Bayou Sauvage National Wildlife Refuge

Bayou Sauvage National Wildlife Refuge was authorized in 1986 and officially established in 1990. The refuge is located within the city limits of New Orleans and encompasses approximately 24,000 acres. It is the largest urban National Wildlife Refuge in the United States. The refuge is one of the last remaining marsh areas adjacent to Lakes Pontchartrain and Borgne.

The refuge contains a wide variety of habitat including coastal hardwoods, fresh and brackish water marshes, lagoons, canals, borrow pits, cheniers, and natural bayous. Most of the refuge is located within massive hurricane protection levees built to protect New Orleans East from storm surges and flooding. A network of pumps and flapgates provides a way of regulating water levels seasonally to encourage the summer growth of emergent plants that in turn provide waterfowl food supplies in the winter.

The American Alligator is the most common predator on the refuge that also help control the number of rodents as well as the exotic nutria. This diverse habitat supports over 340 bird species. Peak populations of 25,000 waterfowl use the wetland areas during the fall, winter and early spring months.

Bayou Sauvage records more than 50,000 visitors annually who have the opportunity to go canoeing, hiking, birdwatching, hunting, fishing, crabbing, and crawfishing. Each year the refuge hosts dozens of environmental education programs for school children and organized youth groups.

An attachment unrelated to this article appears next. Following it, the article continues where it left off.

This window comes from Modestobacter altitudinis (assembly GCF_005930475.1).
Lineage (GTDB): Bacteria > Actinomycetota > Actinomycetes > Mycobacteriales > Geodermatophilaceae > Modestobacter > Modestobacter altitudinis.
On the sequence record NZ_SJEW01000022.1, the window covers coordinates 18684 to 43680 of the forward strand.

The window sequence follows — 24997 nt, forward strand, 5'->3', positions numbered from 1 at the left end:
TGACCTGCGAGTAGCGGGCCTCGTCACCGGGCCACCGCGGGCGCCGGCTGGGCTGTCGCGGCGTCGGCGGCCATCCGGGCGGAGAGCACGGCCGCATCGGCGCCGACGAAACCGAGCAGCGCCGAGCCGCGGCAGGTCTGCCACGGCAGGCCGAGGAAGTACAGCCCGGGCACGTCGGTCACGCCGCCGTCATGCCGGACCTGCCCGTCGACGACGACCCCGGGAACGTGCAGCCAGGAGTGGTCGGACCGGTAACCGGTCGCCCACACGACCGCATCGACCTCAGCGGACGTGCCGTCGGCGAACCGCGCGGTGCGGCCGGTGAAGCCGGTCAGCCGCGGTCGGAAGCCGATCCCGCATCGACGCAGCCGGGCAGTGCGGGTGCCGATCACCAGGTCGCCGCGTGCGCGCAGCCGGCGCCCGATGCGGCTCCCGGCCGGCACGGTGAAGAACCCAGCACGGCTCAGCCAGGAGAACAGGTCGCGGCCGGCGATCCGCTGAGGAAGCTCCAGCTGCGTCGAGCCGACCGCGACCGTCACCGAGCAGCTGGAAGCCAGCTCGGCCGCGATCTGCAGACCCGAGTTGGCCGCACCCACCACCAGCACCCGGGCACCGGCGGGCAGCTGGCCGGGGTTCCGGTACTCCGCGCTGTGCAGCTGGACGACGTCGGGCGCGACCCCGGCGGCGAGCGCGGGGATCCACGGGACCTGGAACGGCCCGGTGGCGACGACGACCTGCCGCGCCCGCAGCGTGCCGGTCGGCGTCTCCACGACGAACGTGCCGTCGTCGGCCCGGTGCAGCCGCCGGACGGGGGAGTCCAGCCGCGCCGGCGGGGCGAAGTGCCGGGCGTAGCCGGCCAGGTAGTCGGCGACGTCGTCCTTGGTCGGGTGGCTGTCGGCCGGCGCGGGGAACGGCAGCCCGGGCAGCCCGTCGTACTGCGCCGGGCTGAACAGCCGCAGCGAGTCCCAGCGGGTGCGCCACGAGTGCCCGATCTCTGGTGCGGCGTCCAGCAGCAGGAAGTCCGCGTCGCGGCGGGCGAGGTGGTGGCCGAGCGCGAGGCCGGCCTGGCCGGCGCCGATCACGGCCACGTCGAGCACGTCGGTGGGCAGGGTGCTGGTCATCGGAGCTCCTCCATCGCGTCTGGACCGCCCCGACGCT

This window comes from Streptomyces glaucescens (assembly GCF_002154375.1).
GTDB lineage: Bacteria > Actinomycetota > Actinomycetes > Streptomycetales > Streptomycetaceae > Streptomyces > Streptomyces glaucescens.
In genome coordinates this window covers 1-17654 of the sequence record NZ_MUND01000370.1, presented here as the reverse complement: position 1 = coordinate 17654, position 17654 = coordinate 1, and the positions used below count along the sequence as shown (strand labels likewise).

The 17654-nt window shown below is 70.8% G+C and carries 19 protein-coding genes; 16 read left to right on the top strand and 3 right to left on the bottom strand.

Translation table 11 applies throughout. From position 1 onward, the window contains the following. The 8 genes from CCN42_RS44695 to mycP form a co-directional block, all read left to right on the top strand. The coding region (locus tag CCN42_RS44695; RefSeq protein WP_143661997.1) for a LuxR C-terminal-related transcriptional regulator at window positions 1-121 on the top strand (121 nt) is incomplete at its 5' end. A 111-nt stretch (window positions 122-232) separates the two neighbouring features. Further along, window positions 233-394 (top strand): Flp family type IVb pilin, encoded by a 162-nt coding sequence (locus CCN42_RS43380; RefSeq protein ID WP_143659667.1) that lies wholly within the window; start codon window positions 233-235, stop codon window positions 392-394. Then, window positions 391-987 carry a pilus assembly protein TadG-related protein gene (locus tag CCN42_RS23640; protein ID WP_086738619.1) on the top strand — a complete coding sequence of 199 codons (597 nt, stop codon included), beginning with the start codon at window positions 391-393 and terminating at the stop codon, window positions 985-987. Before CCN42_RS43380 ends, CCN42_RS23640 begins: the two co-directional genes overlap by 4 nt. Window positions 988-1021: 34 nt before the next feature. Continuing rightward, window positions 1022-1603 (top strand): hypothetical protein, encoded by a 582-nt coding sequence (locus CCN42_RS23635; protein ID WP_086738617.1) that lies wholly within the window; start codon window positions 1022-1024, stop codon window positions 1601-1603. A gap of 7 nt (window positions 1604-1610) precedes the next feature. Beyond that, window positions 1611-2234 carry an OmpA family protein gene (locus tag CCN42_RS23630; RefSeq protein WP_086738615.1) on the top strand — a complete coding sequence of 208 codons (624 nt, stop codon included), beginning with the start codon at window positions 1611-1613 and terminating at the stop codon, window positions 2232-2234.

The refuge is always seeking volunteers to assist with youth programs tours, general maintenance and habitat management actions.

Recreation & Education Opportunities

  • Environmental education
  • Fishing
  • Hunting
  • Interpretation
  • Photography
  • Wildlife observation

Management Activities
Management of Bayou Sauvage NWR is achieved through manipulation of water levels to stimulate moist soil plant production. Prescribed fire is also used to curtail encroachment of willow trees, control invasive exotic vegetation and to slow marsh succession. Some reforestation planting has taken place since hurrican Katrina but it will take decades for these trees to reach maturity. Sediment fences are used to build marshes and slow erosion along the shoreline. A wood duck nest box program is active on the refuge as well.

View or Download Fact Sheet & Map (PDF 165 KB).

Contact Bayou Sauvage National Wildlife Refuge

Southeast Louisiana Wildlife Refuges
61389 Hwy. 434
Lacombe, Louisiana  70445
Phone: 985-882-2000


Service Area

Services provided in:
  • Orleans Parish, Louisiana

Office Locaters

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